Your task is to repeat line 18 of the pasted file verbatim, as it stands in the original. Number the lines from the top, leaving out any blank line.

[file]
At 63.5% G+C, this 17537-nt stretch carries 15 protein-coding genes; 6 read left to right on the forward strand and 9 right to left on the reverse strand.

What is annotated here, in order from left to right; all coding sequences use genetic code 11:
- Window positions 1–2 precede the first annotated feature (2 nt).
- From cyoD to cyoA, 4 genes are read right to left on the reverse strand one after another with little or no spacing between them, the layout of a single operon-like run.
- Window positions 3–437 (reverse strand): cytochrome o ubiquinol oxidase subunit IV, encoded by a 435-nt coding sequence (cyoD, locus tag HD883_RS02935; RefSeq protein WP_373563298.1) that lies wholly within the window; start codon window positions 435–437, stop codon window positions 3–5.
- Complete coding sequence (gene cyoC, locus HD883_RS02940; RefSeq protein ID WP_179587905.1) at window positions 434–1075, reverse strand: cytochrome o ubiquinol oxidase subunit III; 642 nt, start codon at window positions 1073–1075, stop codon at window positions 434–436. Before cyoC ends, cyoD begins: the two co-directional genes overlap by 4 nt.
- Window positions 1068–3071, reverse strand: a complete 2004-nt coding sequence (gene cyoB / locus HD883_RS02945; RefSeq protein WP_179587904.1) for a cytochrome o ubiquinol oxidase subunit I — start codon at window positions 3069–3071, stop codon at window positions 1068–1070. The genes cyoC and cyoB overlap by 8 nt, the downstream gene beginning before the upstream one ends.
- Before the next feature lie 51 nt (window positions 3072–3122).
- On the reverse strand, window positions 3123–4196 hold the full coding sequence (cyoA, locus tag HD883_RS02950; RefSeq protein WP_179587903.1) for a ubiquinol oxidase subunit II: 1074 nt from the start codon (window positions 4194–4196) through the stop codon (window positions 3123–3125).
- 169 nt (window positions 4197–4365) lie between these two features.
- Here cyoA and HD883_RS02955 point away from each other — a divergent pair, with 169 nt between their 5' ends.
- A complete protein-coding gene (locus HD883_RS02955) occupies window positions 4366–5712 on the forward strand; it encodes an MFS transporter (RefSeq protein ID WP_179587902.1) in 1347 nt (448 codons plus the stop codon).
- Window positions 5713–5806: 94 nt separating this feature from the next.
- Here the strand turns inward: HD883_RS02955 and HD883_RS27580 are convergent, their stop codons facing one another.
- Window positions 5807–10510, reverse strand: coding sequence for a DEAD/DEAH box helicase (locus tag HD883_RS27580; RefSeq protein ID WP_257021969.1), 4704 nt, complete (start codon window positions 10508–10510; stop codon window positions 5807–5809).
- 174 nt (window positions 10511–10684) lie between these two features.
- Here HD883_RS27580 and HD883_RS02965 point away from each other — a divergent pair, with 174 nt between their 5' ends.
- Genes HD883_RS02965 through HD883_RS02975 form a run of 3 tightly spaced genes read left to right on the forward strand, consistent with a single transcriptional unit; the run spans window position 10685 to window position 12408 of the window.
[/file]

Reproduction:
- Genes HD883_RS02965 through HD883_RS02975 form a run of 3 tightly spaced genes read left to right on the forward strand, consistent with a single transcriptional unit; the run spans window position 10685 to window position 12408 of the window.